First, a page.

Sitting here on the empty floor of my new home in California, my future is cloudy. It seems like it’s time to make a run and living, and writing, in the best state in the union (apologies New York, but take away one city and you fall behind a bit). Why live if not while doing the thing you love in your favorite place? Oh, and it’s time to update the shortstop rankings since it’s been a while since we last visited that part of the diamond. That much I do know.
It really looks like it’s time to do this. Derek Jeter is on pace to break his own personal record in ground balls, isn’t stealing bases at the clip that he manages in his good years, and isn’t putting up the other-worldly BABIPs of recent years. At his age, he’s always a candidate to slow down, and suddenly it seems like this is the year. If he isn’t going to have the plus batting average, his poor home run and stolen base totals look a lot less exciting.
As wrong as we might have been for pushing Jeter into the top tier for his excellent start, we were as right about keeping Jose Reyes near the top despite his poor first month. After an excellent June, Reyes looks like the man he used to be, and when he bags an extra 25 steals or so over Jeter, he’ll overcome any other advantages the elder New York shortstop has on him.
Another move at the top brings a healthy Rollins into the fold. He’s been a top-3 guy for some time, but his main fault is always there: he’s a bit of a batting average risk year-in and year-out. If the legs are iffy this year, he’s a risk to drop still.
The Next Best Thing:
4. Derek Jeter, New York AL (.338 wOBA, .353 ZiPS RoS wOBA)
5. Elvis Andrus, Texas (.333 wOBA, .331 ZiPS RoS wOBA)
6. Ben Zobrist, Tampa Bay (.359 wOBA, .360 ZiPs RoS wOBA)
7. Troy Tulowitzki, Colorado (.386 wOBA, .368 ZiPS RoS wOBA)
8. Stephen Drew, Arizona (.334 wOBA, .338 ZiPS RoS wOBA)
Other than Jeter moving down, this tier is fairly uneventful. Andrus looks good, and with his speed might be able to maintain some of his strong BABIP, but he has almost negative power. All those grass guzzlers won’t turn into home runs any time soon, no matter how fast he is. Zobrist is looking like a Jeter-lite, or maybe a young Jeter, but the runs totals aren’t quite there yet. Drew is having a tough year, beset with injuries and some struggles against lefties. Not quite the peak year breakout that seemed like it could be on the way. We’ll keep him around for his upside a little longer, but not a whole lot longer.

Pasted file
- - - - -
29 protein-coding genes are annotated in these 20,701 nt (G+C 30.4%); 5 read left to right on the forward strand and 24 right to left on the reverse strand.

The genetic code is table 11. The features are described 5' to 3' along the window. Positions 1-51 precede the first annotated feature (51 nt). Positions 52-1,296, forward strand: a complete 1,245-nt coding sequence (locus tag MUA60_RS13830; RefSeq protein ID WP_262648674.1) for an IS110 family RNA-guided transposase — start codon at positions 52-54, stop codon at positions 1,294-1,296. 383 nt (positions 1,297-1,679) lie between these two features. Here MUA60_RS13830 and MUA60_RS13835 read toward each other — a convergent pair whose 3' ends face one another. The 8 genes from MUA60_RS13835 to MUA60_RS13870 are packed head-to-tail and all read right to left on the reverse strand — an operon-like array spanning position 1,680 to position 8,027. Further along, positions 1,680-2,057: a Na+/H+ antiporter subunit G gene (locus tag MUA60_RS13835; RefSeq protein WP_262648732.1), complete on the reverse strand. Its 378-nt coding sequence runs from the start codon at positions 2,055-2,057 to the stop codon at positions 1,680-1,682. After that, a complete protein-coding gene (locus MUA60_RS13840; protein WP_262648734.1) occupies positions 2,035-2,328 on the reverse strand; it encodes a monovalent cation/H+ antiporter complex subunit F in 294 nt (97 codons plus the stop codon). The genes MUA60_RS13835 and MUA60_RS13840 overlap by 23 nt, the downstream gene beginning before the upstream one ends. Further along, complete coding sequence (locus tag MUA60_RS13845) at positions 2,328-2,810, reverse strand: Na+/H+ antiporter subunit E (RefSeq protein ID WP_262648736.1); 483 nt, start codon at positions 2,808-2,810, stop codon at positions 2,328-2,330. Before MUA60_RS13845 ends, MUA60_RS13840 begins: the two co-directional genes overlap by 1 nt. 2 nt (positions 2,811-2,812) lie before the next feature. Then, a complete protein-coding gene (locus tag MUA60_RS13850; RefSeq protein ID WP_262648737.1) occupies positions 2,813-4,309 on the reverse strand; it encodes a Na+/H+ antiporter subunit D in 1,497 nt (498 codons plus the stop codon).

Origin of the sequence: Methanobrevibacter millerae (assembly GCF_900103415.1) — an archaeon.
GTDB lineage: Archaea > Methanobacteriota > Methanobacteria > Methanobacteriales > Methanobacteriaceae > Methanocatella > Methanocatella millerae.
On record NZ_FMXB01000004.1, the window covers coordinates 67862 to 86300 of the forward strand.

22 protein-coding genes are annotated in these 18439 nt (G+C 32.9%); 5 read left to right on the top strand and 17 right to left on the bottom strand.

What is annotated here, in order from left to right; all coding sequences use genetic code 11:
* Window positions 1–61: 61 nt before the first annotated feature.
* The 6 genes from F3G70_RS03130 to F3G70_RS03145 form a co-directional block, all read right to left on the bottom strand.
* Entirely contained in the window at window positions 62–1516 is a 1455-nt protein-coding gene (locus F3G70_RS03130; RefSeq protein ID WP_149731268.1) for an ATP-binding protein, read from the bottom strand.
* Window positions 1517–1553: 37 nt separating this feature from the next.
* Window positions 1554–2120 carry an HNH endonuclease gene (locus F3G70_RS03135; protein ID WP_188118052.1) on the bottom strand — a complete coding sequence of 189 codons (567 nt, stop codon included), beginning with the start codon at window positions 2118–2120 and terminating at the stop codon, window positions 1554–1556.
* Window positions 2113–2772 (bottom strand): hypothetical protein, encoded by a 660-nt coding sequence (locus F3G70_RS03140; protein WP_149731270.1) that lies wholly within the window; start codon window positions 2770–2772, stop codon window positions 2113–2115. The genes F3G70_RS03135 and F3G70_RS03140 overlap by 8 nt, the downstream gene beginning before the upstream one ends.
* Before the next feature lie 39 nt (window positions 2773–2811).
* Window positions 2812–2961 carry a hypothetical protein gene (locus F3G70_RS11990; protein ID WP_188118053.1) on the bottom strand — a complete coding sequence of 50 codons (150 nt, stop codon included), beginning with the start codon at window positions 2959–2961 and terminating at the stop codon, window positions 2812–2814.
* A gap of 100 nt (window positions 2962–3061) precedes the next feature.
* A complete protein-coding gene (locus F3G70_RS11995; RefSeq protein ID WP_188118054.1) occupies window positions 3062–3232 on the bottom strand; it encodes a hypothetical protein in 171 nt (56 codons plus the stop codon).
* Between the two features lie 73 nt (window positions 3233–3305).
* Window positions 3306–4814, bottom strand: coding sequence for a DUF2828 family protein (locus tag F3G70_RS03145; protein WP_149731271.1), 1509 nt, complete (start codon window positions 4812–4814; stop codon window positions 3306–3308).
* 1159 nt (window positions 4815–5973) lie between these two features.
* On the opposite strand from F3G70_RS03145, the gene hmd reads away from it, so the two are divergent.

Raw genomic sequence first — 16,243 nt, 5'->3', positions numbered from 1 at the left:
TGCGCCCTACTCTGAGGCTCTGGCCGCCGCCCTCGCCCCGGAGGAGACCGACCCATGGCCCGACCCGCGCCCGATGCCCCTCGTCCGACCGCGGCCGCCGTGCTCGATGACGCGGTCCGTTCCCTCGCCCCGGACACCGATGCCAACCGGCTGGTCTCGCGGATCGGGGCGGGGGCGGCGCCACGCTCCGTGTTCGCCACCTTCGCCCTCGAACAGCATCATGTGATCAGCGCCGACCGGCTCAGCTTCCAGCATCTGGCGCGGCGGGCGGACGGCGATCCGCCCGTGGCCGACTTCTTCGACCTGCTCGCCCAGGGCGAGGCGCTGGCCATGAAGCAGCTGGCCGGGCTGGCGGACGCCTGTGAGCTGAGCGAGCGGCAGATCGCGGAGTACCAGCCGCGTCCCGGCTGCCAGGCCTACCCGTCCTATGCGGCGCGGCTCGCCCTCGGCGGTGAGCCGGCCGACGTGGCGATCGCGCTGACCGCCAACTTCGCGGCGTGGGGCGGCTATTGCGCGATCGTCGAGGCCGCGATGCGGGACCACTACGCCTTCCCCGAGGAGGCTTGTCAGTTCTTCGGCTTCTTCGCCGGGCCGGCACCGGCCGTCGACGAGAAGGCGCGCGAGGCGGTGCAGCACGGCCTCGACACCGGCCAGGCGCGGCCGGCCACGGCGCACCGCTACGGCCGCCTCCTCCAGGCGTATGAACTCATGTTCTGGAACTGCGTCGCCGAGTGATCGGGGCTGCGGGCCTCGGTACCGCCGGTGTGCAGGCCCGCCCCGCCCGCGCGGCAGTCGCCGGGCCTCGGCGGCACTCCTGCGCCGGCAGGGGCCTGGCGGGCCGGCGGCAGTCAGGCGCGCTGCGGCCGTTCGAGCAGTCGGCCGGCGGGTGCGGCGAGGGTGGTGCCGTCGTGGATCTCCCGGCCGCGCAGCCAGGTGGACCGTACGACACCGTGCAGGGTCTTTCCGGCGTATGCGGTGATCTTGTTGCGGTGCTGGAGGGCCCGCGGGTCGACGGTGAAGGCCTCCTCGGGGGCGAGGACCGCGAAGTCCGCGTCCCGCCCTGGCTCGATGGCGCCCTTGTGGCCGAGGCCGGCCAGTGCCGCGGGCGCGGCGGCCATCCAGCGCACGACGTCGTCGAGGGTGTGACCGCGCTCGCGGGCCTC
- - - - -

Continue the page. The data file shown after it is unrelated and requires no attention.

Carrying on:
9. Rafael Furcal, Los Angeles NL (.384 wOBA, .344 ZiPS RoS wOBA)
10. Alexei Ramirez, Chicago AL (.294 wOBA, .328 ZiPS RoS wOBA)
11. Erick Aybar, Los Angeles (.315 wOBA, .322 ZiPs RoS wOBA)
12. Yunel Escobar, Atlanta (.301 wOBA, .336 ZiPS wOBA)
13. Marco Scutaro, Boston (.328 wOBA, .348 ZiPS RoS wOBA)
14. Miguel Tejada, Baltimore (.307 wOBA, .332 ZiPS wOBA)
15. Ian Desmond, Washington (.291 wOBA, .319 ZiPs RoS wOBA)
16. Alex Gonzalez, Toronto (.344 wOBA, .302 ZiPs RoS wOBA)
It’s time to drop Jason Bartlett from the list. He’s losing time to Reid Brignac versus righties, and even if his BABIP regresses and gets his batting average up closer to .280, he’s just not showing any power and has three stolen bases on the year. Not much to like there.
We keep looking for a reason to move Alcides Escobar back onto the list, but at least Ian Desmond is playing every day and providing a tiny bit of power and speed for his owners. Miguel Tejada, on the other hand, might be seeing his long run of consecutive starts come to an end if upstart prospect Josh Bell can show his stuff at the major league level. Baltimore is, of course, looking to the future, and Tejada won’t be a part of that future.
Print This Post